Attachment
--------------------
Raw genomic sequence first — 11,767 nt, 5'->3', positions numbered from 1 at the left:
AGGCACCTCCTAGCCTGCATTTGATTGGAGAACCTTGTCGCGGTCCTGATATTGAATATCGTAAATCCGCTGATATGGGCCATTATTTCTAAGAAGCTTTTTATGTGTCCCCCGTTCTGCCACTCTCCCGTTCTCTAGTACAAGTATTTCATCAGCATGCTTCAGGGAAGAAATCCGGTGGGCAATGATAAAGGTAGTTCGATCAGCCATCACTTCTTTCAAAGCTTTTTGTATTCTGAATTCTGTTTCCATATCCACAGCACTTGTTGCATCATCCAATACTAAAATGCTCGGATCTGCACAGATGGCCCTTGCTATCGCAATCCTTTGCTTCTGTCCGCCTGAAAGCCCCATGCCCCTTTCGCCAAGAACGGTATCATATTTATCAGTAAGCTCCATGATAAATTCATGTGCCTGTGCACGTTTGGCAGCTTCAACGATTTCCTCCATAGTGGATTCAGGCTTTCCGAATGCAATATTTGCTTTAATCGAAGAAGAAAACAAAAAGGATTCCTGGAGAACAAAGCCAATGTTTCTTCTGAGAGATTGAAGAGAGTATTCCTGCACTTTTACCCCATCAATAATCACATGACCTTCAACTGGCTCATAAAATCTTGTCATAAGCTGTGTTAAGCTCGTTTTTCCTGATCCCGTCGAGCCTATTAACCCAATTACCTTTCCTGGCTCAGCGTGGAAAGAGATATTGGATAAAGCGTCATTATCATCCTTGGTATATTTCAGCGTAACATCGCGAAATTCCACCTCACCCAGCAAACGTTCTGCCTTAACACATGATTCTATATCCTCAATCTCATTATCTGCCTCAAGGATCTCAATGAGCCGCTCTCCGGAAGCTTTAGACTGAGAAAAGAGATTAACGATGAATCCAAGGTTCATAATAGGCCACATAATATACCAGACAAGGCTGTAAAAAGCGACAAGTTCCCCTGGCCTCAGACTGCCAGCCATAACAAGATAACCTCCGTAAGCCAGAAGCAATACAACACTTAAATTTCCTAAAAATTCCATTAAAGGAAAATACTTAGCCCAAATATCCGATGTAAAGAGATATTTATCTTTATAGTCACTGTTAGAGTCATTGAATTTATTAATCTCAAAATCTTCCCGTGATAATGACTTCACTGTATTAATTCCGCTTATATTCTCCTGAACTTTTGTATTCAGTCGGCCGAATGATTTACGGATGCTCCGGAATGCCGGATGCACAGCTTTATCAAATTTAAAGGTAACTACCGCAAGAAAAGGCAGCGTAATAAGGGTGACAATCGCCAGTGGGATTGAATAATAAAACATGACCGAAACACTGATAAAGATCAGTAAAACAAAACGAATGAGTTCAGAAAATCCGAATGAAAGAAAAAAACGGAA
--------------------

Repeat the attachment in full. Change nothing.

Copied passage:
Raw genomic sequence first — 11,767 nt, 5'->3', positions numbered from 1 at the left:
AGGCACCTCCTAGCCTGCATTTGATTGGAGAACCTTGTCGCGGTCCTGATATTGAATATCGTAAATCCGCTGATATGGGCCATTATTTCTAAGAAGCTTTTTATGTGTCCCCCGTTCTGCCACTCTCCCGTTCTCTAGTACAAGTATTTCATCAGCATGCTTCAGGGAAGAAATCCGGTGGGCAATGATAAAGGTAGTTCGATCAGCCATCACTTCTTTCAAAGCTTTTTGTATTCTGAATTCTGTTTCCATATCCACAGCACTTGTTGCATCATCCAATACTAAAATGCTCGGATCTGCACAGATGGCCCTTGCTATCGCAATCCTTTGCTTCTGTCCGCCTGAAAGCCCCATGCCCCTTTCGCCAAGAACGGTATCATATTTATCAGTAAGCTCCATGATAAATTCATGTGCCTGTGCACGTTTGGCAGCTTCAACGATTTCCTCCATAGTGGATTCAGGCTTTCCGAATGCAATATTTGCTTTAATCGAAGAAGAAAACAAAAAGGATTCCTGGAGAACAAAGCCAATGTTTCTTCTGAGAGATTGAAGAGAGTATTCCTGCACTTTTACCCCATCAATAATCACATGACCTTCAACTGGCTCATAAAATCTTGTCATAAGCTGTGTTAAGCTCGTTTTTCCTGATCCCGTCGAGCCTATTAACCCAATTACCTTTCCTGGCTCAGCGTGGAAAGAGATATTGGATAAAGCGTCATTATCATCCTTGGTATATTTCAGCGTAACATCGCGAAATTCCACCTCACCCAGCAAACGTTCTGCCTTAACACATGATTCTATATCCTCAATCTCATTATCTGCCTCAAGGATCTCAATGAGCCGCTCTCCGGAAGCTTTAGACTGAGAAAAGAGATTAACGATGAATCCAAGGTTCATAATAGGCCACATAATATACCAGACAAGGCTGTAAAAAGCGACAAGTTCCCCTGGCCTCAGACTGCCAGCCATAACAAGATAACCTCCGTAAGCCAGAAGCAATACAACACTTAAATTTCCTAAAAATTCCATTAAAGGAAAATACTTAGCCCAAATATCCGATGTAAAGAGATATTTATCTTTATAGTCACTGTTAGAGTCATTGAATTTATTAATCTCAAAATCTTCCCGTGATAATGACTTCACTGTATTAATTCCGCTTATATTCTCCTGAACTTTTGTATTCAGTCGGCCGAATGATTTACGGATGCTCCGGAATGCCGGATGCACAGCTTTATCAAATTTAAAGGTAACTACCGCAAGAAAAGGCAGCGTAATAAGGGTGACAATCGCCAGTGGGATTGAATAATAAAACATGACCGAAACACTGATAAAGATCAGTAAAACAAAACGAATGAGTTCAGAAAATCCGAATGAAAGAAAAAAACGGAA